Gabriel Kron. Of all the amazing people who have intersected with my life, he is probably the safest to write about, since he died more than 40 years ago. So I will; he deserves to be better known.
I knew him as my father's friend and mountain climbing partner; my father knew him from their days together at the General Electric Company in Schenectady, New York. Dad, a Tau Beta Pi engineer (like his father, two of his children, and a grandchild), was no intellectual slouch, but he never pretended to understand anything of Gabe's work.
It didn't matter. I myself joined the Kron Klimbing Klub at age seven, and was mighty annoyed when I later learned that some other organization had usurped the acronym, "KKK."
One firm rule of the Klub I remember distinctly: No eating until you reach the top. (More)
Exposure To Two Languages Carries Far-Reaching Benefits From this article at ScienceDaily, you can follow links to many other articles on bilingualism and language learning, some of which I'll also include below.
People who can speak two languages are more adept at learning a new foreign language than their monolingual counterparts, according to research conducted at Northwestern University. And their bilingual advantage persists even when the new language they study is completely different from the languages they already know. ... And they believe the bilingual advantage is likely to generalize beyond word learning to other kinds of language learning, including learning new words in one's own language and a very basic ability to maintain verbal information. ... Previous research already indicates that individuals who have formally studied two or more languages as adults more easily acquire a new language than monolinguals. New research even indicates that the onset of Alzheimer's disease in bilinguals is, on average, delayed by four years compared to monolinguals. ... The Northwestern researchers chose to study bilinguals who learned a second language at an early age and in a non-classroom study to avoid suggestions that their subjects simply were exceptionally talented or motivated foreign language learners.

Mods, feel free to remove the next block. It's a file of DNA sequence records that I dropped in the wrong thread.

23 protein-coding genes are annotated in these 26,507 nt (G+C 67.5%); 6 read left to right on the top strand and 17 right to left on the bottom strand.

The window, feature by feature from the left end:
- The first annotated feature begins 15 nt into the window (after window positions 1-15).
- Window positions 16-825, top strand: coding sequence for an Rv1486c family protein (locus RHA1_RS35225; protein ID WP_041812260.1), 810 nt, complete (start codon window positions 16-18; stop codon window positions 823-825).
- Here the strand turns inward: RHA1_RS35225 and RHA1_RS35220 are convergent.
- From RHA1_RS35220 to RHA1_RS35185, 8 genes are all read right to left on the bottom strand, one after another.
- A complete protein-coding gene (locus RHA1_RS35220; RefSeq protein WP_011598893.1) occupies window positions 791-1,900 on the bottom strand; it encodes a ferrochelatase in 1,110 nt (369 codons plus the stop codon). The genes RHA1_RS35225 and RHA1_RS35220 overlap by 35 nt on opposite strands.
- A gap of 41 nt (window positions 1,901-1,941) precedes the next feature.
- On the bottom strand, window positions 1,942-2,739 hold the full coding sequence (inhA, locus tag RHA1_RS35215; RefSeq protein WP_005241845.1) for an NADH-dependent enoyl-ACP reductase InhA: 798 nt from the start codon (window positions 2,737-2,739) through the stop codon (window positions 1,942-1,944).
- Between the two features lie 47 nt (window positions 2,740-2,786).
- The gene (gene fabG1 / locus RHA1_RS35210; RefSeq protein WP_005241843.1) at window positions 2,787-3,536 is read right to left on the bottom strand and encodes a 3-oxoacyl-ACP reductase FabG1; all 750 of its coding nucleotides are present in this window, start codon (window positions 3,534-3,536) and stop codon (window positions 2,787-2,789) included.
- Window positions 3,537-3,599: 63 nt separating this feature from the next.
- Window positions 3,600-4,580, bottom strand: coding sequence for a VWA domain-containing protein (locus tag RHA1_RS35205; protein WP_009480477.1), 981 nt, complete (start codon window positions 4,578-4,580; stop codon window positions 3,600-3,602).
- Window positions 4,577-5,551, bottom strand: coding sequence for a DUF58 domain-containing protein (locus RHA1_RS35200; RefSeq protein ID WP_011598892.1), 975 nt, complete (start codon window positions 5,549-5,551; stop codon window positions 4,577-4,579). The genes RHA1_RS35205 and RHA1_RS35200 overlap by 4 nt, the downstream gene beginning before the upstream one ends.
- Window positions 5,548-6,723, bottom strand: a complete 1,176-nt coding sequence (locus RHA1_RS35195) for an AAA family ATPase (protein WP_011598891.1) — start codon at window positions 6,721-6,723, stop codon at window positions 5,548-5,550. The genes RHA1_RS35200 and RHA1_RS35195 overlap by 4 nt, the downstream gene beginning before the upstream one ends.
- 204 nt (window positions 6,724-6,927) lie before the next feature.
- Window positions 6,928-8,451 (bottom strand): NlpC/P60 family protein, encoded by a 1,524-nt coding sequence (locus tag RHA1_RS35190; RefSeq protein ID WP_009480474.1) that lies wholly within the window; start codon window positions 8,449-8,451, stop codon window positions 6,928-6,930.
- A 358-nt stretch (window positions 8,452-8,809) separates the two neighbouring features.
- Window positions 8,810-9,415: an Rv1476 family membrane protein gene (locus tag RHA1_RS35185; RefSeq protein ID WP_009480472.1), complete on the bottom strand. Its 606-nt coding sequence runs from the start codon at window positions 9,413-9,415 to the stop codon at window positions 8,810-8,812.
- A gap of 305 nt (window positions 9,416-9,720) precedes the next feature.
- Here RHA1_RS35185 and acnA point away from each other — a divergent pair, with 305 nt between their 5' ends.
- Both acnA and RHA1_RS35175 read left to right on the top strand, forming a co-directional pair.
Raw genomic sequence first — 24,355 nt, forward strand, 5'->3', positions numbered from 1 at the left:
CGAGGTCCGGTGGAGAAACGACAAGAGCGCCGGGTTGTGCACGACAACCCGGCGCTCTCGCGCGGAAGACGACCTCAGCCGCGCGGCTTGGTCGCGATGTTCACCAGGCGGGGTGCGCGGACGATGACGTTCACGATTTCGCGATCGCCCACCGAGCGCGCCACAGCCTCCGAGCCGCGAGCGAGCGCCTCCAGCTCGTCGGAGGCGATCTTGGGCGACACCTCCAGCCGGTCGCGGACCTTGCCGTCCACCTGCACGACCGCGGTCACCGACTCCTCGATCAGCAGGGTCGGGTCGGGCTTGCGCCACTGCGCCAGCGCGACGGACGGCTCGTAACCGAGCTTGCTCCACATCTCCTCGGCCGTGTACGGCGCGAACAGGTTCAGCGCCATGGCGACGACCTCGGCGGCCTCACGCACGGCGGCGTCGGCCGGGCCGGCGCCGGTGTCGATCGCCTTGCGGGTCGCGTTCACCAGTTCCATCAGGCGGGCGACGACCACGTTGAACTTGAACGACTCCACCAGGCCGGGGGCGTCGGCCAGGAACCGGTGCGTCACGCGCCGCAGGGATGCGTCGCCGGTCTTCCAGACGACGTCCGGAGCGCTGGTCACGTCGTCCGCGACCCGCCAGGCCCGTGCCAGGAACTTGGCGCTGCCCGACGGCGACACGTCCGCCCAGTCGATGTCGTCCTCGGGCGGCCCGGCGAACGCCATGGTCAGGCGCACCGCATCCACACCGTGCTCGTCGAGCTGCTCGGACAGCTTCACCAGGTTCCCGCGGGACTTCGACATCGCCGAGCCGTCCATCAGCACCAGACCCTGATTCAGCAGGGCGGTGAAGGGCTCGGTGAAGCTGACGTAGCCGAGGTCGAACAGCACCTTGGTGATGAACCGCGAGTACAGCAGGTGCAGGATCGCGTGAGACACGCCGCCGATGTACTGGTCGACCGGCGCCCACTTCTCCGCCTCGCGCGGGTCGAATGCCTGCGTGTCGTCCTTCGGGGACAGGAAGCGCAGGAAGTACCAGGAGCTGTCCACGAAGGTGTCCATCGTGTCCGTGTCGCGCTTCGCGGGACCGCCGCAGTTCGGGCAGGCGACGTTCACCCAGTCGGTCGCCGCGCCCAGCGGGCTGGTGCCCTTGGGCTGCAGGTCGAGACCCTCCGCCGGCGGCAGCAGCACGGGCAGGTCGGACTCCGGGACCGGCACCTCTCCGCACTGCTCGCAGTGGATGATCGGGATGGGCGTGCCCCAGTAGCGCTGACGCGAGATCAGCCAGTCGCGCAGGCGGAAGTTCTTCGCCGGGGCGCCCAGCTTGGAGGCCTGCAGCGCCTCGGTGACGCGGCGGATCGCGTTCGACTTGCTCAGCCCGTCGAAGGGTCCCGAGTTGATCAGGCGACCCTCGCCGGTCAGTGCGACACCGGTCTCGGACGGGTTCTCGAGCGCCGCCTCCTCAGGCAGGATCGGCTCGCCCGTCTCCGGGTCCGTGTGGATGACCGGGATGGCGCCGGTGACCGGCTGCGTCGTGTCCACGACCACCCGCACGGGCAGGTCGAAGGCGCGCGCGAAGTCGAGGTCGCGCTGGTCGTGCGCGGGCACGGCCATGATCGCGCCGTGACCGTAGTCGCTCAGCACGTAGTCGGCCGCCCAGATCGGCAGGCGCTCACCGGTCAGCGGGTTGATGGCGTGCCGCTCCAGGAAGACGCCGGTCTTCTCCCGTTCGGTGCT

I'm attacking my dauntingly long backblog again, applying the delete key ruthlessly on articles that are merely interesting. Whatever the inverse of to decimate is, that's what I've done, killing off nine of every 10, and putting Li'l Writer Guy to work on what remains. Casting the Net—which I'm reviving after a layoff long enough to have taken a baby from conception to the time most obstetricians would insist on induction—will pick up the ones of heightened interest that aren't compelling enough to demand a full post.
The good news? It's getting a lot easier to look good in school: Be on time, dress neatly, look interested, interact with the professor, do the homework—and the professor will love you, if you don't shock him into a heart attack. (More)
Apology for homeschooling No, not an "I'm sorry" apology, though there are some elements of adolescent shyness in this new homeschooling father's essay, but apology in the old sense of a defense. Despite a slightly annoying "we're not that kind of homeschooler" attitude, it's an amusing presentation of "the best way to answer a curious stranger's questions" versus "the whole truth."
Mrs. GSP: Do you use a curriculum?
Me: Oh, sure! Absolutely.